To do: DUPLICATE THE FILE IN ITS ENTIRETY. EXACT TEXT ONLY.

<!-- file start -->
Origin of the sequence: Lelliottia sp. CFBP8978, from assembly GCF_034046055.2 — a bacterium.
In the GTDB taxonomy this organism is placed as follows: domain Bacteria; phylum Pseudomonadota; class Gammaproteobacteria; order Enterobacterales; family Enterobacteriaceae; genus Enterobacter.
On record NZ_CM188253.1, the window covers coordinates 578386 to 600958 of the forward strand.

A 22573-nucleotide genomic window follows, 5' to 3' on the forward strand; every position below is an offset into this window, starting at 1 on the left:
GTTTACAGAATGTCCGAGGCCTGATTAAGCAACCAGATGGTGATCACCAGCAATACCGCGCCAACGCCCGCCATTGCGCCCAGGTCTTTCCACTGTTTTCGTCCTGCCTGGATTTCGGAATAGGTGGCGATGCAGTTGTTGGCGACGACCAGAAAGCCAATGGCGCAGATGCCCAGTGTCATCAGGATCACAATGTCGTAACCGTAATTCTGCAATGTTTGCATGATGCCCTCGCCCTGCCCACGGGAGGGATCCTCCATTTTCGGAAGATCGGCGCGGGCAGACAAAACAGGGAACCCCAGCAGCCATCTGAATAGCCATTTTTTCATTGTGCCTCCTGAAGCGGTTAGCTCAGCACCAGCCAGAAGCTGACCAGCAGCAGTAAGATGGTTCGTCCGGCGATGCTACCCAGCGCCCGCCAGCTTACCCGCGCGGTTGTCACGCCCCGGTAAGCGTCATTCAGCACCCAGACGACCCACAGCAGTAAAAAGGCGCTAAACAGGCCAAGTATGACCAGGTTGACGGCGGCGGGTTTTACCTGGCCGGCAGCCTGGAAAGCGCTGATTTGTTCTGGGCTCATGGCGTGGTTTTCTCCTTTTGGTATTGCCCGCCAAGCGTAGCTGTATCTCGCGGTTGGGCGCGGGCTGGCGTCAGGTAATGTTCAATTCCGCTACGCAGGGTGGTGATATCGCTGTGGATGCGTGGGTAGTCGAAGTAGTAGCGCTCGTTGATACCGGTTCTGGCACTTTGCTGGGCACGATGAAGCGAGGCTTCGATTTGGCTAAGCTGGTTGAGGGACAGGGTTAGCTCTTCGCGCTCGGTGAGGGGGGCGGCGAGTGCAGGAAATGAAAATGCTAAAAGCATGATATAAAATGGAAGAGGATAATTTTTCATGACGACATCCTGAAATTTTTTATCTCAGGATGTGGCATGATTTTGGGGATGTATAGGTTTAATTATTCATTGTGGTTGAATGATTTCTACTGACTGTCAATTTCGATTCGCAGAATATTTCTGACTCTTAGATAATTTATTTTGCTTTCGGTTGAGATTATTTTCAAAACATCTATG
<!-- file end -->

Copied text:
Origin of the sequence: Lelliottia sp. CFBP8978, from assembly GCF_034046055.2 — a bacterium.
In the GTDB taxonomy this organism is placed as follows: domain Bacteria; phylum Pseudomonadota; class Gammaproteobacteria; order Enterobacterales; family Enterobacteriaceae; genus Enterobacter.
On record NZ_CM188253.1, the window covers coordinates 578386 to 600958 of the forward strand.

A 22573-nucleotide genomic window follows, 5' to 3' on the forward strand; every position below is an offset into this window, starting at 1 on the left:
GTTTACAGAATGTCCGAGGCCTGATTAAGCAACCAGATGGTGATCACCAGCAATACCGCGCCAACGCCCGCCATTGCGCCCAGGTCTTTCCACTGTTTTCGTCCTGCCTGGATTTCGGAATAGGTGGCGATGCAGTTGTTGGCGACGACCAGAAAGCCAATGGCGCAGATGCCCAGTGTCATCAGGATCACAATGTCGTAACCGTAATTCTGCAATGTTTGCATGATGCCCTCGCCCTGCCCACGGGAGGGATCCTCCATTTTCGGAAGATCGGCGCGGGCAGACAAAACAGGGAACCCCAGCAGCCATCTGAATAGCCATTTTTTCATTGTGCCTCCTGAAGCGGTTAGCTCAGCACCAGCCAGAAGCTGACCAGCAGCAGTAAGATGGTTCGTCCGGCGATGCTACCCAGCGCCCGCCAGCTTACCCGCGCGGTTGTCACGCCCCGGTAAGCGTCATTCAGCACCCAGACGACCCACAGCAGTAAAAAGGCGCTAAACAGGCCAAGTATGACCAGGTTGACGGCGGCGGGTTTTACCTGGCCGGCAGCCTGGAAAGCGCTGATTTGTTCTGGGCTCATGGCGTGGTTTTCTCCTTTTGGTATTGCCCGCCAAGCGTAGCTGTATCTCGCGGTTGGGCGCGGGCTGGCGTCAGGTAATGTTCAATTCCGCTACGCAGGGTGGTGATATCGCTGTGGATGCGTGGGTAGTCGAAGTAGTAGCGCTCGTTGATACCGGTTCTGGCACTTTGCTGGGCACGATGAAGCGAGGCTTCGATTTGGCTAAGCTGGTTGAGGGACAGGGTTAGCTCTTCGCGCTCGGTGAGGGGGGCGGCGAGTGCAGGAAATGAAAATGCTAAAAGCATGATATAAAATGGAAGAGGATAATTTTTCATGACGACATCCTGAAATTTTTTATCTCAGGATGTGGCATGATTTTGGGGATGTATAGGTTTAATTATTCATTGTGGTTGAATGATTTCTACTGACTGTCAATTTCGATTCGCAGAATATTTCTGACTCTTAGATAATTTATTTTGCTTTCGGTTGAGATTATTTTCAAAACATCTATG